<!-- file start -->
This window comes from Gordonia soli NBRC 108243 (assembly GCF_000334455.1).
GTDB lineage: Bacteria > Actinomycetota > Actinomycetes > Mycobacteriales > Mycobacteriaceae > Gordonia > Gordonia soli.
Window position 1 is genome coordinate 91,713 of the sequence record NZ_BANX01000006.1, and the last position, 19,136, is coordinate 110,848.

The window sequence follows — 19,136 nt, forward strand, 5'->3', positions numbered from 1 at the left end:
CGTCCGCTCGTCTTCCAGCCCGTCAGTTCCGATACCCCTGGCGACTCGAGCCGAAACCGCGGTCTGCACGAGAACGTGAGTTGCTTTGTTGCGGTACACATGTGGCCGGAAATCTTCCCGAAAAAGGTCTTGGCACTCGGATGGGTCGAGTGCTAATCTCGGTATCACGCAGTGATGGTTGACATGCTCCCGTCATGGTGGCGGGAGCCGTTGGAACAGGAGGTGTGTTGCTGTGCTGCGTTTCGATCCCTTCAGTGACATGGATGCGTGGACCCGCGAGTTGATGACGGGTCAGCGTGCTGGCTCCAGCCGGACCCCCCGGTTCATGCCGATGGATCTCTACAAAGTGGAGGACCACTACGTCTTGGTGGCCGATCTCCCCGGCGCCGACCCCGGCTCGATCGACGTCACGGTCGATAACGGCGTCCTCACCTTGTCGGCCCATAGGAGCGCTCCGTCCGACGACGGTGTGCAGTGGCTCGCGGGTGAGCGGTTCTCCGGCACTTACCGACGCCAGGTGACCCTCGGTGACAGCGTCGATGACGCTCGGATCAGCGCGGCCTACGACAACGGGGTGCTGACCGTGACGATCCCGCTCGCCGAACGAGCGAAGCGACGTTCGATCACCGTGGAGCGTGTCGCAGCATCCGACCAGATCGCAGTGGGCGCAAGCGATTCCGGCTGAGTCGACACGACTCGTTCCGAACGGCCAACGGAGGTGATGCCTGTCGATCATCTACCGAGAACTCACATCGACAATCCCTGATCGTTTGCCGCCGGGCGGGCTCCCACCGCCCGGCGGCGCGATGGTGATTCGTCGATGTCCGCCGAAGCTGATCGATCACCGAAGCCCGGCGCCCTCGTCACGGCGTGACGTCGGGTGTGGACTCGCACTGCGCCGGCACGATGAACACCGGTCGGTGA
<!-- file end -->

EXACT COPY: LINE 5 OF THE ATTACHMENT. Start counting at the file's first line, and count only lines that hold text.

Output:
CGTCCGCTCGTCTTCCAGCCCGTCAGTTCCGATACCCCTGGCGACTCGAGCCGAAACCGCGGTCTGCACGAGAACGTGAGTTGCTTTGTTGCGGTACACATGTGGCCGGAAATCTTCCCGAAAAAGGTCTTGGCACTCGGATGGGTCGAGTGCTAATCTCGGTATCACGCAGTGATGGTTGACATGCTCCCGTCATGGTGGCGGGAGCCGTTGGAACAGGAGGTGTGTTGCTGTGCTGCGTTTCGATCCCTTCAGTGACATGGATGCGTGGACCCGCGAGTTGATGACGGGTCAGCGTGCTGGCTCCAGCCGGACCCCCCGGTTCATGCCGATGGATCTCTACAAAGTGGAGGACCACTACGTCTTGGTGGCCGATCTCCCCGGCGCCGACCCCGGCTCGATCGACGTCACGGTCGATAACGGCGTCCTCACCTTGTCGGCCCATAGGAGCGCTCCGTCCGACGACGGTGTGCAGTGGCTCGCGGGTGAGCGGTTCTCCGGCACTTACCGACGCCAGGTGACCCTCGGTGACAGCGTCGATGACGCTCGGATCAGCGCGGCCTACGACAACGGGGTGCTGACCGTGACGATCCCGCTCGCCGAACGAGCGAAGCGACGTTCGATCACCGTGGAGCGTGTCGCAGCATCCGACCAGATCGCAGTGGGCGCAAGCGATTCCGGCTGAGTCGACACGACTCGTTCCGAACGGCCAACGGAGGTGATGCCTGTCGATCATCTACCGAGAACTCACATCGACAATCCCTGATCGTTTGCCGCCGGGCGGGCTCCCACCGCCCGGCGGCGCGATGGTGATTCGTCGATGTCCGCCGAAGCTGATCGATCACCGAAGCCCGGCGCCCTCGTCACGGCGTGACGTCGGGTGTGGACTCGCACTGCGCCGGCACGATGAACACCGGTCGGTGA